P.P. Khanna, President, ADTOI
In 2017, one of the many achievements for the association was the successful Convention in Visakhapatnam. Now, with the support from Andhra Pradesh Government, we are very positive that domestic tourism will see growth in the state. Also, we launched our Andhra Pradesh Chapter, indicating is our move into the southern part of the country
Chander Mansharamani, Vice Chairman, ICPB
ICPB had a very successful year where a major achievement was creating confidence among MICE fraternity and the Ministry of Tourism. Today, ICPB has emerged as the frontal organisation in promoting India as a preferred MICE destination. We strongly believe that time has come to adopt a very aggressive approach and to have a new strategy in place. The new Board has already started deliberating on the various activities which ICPB has been organising over the years and is also working towards ways to strengthen the association.
Rajat Sawhney, Vice President, ADTOI
This year has been full of events for the association and we are on the course to become the top travel trade association in India. We launched two state chapters—Rajasthan and Andhra Pradesh–during the year and also conducted two women empowerment programmes for the committee. We organised educational tours in Mussoorie and Corbett for the members and also conducted a session on GST to address the issues of the trade in line with the new tax structure introduced this year.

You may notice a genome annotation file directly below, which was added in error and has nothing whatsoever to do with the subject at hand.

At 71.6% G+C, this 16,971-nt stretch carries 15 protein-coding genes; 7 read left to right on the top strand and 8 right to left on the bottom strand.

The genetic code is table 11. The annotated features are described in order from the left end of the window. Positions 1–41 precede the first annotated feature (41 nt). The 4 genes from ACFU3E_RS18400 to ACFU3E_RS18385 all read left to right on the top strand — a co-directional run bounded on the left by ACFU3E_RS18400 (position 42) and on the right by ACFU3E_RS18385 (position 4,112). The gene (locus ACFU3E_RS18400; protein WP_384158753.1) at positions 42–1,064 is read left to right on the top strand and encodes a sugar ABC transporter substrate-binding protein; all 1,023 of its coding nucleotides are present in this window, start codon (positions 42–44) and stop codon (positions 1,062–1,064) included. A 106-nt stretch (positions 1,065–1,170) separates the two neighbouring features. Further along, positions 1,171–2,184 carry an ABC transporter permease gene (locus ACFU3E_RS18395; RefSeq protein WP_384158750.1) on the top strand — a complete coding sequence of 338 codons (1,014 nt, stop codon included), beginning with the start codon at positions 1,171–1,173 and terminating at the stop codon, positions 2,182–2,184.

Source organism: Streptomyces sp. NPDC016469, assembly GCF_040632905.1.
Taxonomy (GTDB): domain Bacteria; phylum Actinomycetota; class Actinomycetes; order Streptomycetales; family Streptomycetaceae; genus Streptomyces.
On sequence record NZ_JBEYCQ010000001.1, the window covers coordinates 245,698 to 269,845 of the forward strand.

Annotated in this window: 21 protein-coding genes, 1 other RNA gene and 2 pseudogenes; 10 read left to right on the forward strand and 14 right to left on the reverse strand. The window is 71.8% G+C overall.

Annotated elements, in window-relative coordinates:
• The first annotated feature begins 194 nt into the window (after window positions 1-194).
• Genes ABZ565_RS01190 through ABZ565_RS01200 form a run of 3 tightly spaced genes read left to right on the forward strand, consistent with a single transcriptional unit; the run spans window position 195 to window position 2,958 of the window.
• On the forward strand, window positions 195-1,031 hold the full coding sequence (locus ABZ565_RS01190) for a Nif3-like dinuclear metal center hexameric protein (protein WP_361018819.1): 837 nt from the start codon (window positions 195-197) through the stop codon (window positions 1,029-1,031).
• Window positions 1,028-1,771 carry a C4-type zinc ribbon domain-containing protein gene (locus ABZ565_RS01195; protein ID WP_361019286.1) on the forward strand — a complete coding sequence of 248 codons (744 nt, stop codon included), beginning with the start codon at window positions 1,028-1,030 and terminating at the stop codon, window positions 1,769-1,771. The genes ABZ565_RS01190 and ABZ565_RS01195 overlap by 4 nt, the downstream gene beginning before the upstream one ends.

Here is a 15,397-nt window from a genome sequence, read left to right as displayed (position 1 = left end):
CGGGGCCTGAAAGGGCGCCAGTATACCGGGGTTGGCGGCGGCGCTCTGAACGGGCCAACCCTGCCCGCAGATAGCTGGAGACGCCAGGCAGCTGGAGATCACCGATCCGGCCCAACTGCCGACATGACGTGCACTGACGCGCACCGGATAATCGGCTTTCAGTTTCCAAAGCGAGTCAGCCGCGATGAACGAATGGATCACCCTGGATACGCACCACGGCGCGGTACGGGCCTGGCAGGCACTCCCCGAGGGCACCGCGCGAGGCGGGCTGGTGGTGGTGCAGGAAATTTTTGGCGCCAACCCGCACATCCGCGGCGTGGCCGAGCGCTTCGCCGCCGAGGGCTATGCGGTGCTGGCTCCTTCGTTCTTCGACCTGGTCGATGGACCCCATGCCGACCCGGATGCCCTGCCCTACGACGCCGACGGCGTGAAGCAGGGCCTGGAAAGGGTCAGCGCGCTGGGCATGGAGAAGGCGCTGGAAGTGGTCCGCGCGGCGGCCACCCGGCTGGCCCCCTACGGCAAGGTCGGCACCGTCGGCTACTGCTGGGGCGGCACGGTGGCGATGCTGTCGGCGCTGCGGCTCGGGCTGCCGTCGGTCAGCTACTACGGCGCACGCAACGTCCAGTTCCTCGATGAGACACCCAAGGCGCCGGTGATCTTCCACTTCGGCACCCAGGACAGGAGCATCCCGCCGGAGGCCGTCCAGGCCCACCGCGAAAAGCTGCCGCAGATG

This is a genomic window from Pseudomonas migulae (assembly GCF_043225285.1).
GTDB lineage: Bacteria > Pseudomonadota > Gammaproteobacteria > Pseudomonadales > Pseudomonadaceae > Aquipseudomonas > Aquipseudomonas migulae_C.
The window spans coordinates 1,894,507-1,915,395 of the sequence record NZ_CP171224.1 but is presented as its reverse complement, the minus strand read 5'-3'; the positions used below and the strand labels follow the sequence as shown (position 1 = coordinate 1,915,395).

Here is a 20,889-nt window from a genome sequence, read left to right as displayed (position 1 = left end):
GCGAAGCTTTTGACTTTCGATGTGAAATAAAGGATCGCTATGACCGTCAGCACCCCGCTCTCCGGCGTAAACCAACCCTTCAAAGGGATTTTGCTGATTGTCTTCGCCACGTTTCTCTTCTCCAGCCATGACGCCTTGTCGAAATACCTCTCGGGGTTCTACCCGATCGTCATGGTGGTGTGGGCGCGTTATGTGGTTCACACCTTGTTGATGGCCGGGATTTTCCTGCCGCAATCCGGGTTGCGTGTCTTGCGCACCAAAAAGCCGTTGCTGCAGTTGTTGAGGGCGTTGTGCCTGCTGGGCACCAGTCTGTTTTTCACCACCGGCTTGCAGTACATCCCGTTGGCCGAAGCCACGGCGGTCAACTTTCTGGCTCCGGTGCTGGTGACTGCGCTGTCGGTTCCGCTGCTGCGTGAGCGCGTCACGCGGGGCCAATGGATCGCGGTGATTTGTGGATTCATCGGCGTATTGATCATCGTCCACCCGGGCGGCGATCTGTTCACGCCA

Jyoti Mayal, Honorary Secretary, TAAI
In 2017, I was holding a specific portfolio for TAAI in which I was the Chairman Airline Council for TAAI. I think I did my best for it and I achieved a lot with Air India increasing our commission, credit cards coming on board, and I even supported my members for GST. We are still fighting for that. The industry is growing by leaps and bounds, as you can see there is a lot of increase in business, but what we have to see is how our members can cope up with it.
Piyush Tiwari, Director Commercial & Marketing, ITDC
ITDC clocked a turnover of Rs. 495.14 crores during the financial year 2016-17 as against Rs. 465.69 crores in the previous year. Corporation’s flagship property hotel The Ashok registered its highest ever turnover of Rs. 152.91 crores and received LEED GOLD certification under Existing Building Operation and Maintenance category. ITDC further expanded the Ashok International Trade Division (AITD) and now operates 12 duty-free shops at Goa, Haldia, Kolkata, Chennai, Mangalore, Visakhapatnam, Mumbai, Paradip, Kakinada, Krishnapatnam, Tuticorin and Cochin seaports.
Guldeep Singh Sahni, India Travel Award winner, Managing Director, Weldon Tours & Travels